The U.S. Securities and Exchange Commission (SEC) recently filed a complaint in the United States District Court for the Eastern District of New York charging a businessman and two companies with defrauding investors in connection with two related initial coin offerings (ICOs). Among other things, the SEC alleges that the defendants have been selling unregistered securities, and that the digital tokens or coins do not actually exist.

According to the SEC, the ICOs were promoted as being backed by investments in real estate assets (the "Real Estate ICO") and diamonds (the "Diamond ICO"), respectively. The SEC alleged that the defendants subsequently converted the Real Estate ICO into the Diamond ICO, which the defendants reframed as an initial membership offering (IMO). The defendants distinguished their IMO from an ICO, stating that an "IMO is a brand new instrument of facilitating tokenized membership in a digital community or club."1 However, the SEC was not persuaded by this distinction.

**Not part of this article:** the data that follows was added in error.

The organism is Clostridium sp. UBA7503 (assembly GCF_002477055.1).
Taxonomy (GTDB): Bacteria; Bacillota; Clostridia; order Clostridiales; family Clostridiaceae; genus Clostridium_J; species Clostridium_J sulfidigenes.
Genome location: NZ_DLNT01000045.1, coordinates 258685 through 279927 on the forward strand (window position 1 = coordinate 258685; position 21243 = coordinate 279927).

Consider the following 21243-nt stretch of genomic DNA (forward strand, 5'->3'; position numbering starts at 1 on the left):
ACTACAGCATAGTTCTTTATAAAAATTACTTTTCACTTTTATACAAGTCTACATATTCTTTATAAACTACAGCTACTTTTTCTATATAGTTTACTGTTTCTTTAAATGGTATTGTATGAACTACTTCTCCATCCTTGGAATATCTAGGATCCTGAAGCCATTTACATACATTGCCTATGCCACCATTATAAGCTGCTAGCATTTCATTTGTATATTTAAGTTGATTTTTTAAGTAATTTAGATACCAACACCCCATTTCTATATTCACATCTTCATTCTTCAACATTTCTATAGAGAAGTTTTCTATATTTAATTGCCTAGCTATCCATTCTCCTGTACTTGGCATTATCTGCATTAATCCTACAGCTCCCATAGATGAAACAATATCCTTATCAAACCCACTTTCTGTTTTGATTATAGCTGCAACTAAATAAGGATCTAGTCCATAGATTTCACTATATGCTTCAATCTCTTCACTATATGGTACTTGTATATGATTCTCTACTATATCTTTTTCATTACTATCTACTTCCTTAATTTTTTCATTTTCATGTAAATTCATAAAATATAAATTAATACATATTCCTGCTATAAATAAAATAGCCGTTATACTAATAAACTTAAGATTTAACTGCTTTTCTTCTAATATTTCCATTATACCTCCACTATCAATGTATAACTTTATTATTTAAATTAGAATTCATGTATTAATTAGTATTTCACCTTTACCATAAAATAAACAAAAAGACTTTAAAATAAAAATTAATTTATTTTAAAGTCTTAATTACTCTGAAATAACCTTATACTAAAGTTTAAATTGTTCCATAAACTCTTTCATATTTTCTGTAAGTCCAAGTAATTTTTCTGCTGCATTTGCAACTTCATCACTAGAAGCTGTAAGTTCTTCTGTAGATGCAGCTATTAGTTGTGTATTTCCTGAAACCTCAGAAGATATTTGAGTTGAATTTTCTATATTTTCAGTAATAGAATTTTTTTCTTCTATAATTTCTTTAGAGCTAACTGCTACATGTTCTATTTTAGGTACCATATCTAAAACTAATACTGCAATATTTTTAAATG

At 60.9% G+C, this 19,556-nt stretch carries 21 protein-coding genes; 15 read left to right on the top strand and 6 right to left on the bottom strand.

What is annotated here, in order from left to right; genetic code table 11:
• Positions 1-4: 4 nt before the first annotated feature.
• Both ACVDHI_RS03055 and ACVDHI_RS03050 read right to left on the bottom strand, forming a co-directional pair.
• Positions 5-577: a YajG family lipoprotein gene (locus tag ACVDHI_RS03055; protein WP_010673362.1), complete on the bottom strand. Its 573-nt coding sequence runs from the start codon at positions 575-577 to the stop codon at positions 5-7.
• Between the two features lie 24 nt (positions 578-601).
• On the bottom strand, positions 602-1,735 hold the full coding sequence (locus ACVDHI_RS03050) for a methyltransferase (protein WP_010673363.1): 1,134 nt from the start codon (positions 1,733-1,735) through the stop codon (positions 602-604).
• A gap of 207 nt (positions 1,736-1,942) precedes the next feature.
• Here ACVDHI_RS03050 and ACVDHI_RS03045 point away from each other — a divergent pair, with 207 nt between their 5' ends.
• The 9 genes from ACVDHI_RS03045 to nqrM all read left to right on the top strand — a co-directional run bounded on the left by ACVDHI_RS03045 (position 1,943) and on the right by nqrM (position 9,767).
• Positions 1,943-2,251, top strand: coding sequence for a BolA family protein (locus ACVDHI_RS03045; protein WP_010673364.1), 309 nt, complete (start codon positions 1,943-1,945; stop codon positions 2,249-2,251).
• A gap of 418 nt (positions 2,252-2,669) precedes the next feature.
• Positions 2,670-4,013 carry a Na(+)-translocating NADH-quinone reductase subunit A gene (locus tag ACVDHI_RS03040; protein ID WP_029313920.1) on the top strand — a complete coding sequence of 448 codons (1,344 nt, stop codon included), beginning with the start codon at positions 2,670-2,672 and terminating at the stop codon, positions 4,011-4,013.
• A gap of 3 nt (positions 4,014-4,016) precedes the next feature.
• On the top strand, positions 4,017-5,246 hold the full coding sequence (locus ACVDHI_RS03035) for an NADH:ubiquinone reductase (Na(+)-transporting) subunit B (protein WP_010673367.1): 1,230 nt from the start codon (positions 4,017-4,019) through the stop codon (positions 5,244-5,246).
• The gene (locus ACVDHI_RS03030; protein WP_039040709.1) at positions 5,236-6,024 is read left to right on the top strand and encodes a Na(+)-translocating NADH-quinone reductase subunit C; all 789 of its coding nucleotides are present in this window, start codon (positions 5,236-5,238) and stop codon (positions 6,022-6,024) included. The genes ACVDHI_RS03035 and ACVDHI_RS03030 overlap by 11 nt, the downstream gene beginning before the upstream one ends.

In its complaint, the SEC defined an ICO as a "fundraising event in which an entity offers participants a unique 'coin' or 'token' in exchange for consideration."2 The Complaint further describes the typical process for implementing an ICO, which includes the issue of tokens on a blockchain or distributed ledger that "records all transactions in the network in theoretically unchangeable, digitally-recorded data packages called blocks."3 The tokens entitle their holders to certain rights related to assets or ventures underlying the ICO, such as rights to profits, a share of assets, rights to use certain services, or voting rights.

In its Complaint, the SEC alleged that the defendants had defrauded investors, in part, because no tokens or coins were actually issued and no real estate assets or diamonds were ever purchased. In each case, the SEC asserted that the ICOs were offerings of securities and that the ICOs involved general solicitations. Accordingly, the SEC alleged that the defendants had violated various securities laws, which included securities fraud and the unlawful offer and sale of securities.

While the facts of this case, if true, may be egregious, the SEC's case contains substantive analysis of ICOs and whether the offer and sale of the associated tokens or coins constitute securities. For those considering ICOs, careful analysis of this evolving area is warranted.